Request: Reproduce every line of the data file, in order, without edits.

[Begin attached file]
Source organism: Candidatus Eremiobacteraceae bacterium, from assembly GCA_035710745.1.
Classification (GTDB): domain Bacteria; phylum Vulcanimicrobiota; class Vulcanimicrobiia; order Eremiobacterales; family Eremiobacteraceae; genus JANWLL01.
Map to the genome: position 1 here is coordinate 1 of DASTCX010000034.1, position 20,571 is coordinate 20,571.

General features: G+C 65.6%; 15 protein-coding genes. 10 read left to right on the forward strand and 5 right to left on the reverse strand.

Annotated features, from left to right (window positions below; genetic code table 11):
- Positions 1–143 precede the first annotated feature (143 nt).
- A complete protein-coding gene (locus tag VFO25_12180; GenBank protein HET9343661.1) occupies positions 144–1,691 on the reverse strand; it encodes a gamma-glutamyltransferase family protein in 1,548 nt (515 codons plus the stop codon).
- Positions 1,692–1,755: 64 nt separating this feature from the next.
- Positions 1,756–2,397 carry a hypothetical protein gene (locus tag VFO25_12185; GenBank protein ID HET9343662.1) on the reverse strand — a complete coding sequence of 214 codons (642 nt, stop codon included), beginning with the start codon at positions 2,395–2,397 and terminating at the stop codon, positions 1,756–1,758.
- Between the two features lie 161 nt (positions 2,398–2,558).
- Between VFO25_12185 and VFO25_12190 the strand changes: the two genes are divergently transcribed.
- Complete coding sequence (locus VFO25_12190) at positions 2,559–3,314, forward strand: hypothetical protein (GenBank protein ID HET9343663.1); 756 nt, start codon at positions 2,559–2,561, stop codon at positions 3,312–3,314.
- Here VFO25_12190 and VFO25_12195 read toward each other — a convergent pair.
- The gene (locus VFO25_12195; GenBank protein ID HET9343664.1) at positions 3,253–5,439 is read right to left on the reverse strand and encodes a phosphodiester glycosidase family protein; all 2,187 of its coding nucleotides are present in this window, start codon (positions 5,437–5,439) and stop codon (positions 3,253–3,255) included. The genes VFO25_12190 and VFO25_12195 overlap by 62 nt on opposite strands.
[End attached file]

Source organism: Candidatus Eremiobacteraceae bacterium, from assembly GCA_035710745.1.
Classification (GTDB): domain Bacteria; phylum Vulcanimicrobiota; class Vulcanimicrobiia; order Eremiobacterales; family Eremiobacteraceae; genus JANWLL01.
Map to the genome: position 1 here is coordinate 1 of DASTCX010000034.1, position 20,571 is coordinate 20,571.

General features: G+C 65.6%; 15 protein-coding genes. 10 read left to right on the forward strand and 5 right to left on the reverse strand.

Annotated features, from left to right (window positions below; genetic code table 11):
- Positions 1–143 precede the first annotated feature (143 nt).
- A complete protein-coding gene (locus tag VFO25_12180; GenBank protein HET9343661.1) occupies positions 144–1,691 on the reverse strand; it encodes a gamma-glutamyltransferase family protein in 1,548 nt (515 codons plus the stop codon).
- Positions 1,692–1,755: 64 nt separating this feature from the next.
- Positions 1,756–2,397 carry a hypothetical protein gene (locus tag VFO25_12185; GenBank protein ID HET9343662.1) on the reverse strand — a complete coding sequence of 214 codons (642 nt, stop codon included), beginning with the start codon at positions 2,395–2,397 and terminating at the stop codon, positions 1,756–1,758.
- Between the two features lie 161 nt (positions 2,398–2,558).
- Between VFO25_12185 and VFO25_12190 the strand changes: the two genes are divergently transcribed.
- Complete coding sequence (locus VFO25_12190) at positions 2,559–3,314, forward strand: hypothetical protein (GenBank protein ID HET9343663.1); 756 nt, start codon at positions 2,559–2,561, stop codon at positions 3,312–3,314.
- Here VFO25_12190 and VFO25_12195 read toward each other — a convergent pair.
- The gene (locus VFO25_12195; GenBank protein ID HET9343664.1) at positions 3,253–5,439 is read right to left on the reverse strand and encodes a phosphodiester glycosidase family protein; all 2,187 of its coding nucleotides are present in this window, start codon (positions 5,437–5,439) and stop codon (positions 3,253–3,255) included. The genes VFO25_12190 and VFO25_12195 overlap by 62 nt on opposite strands.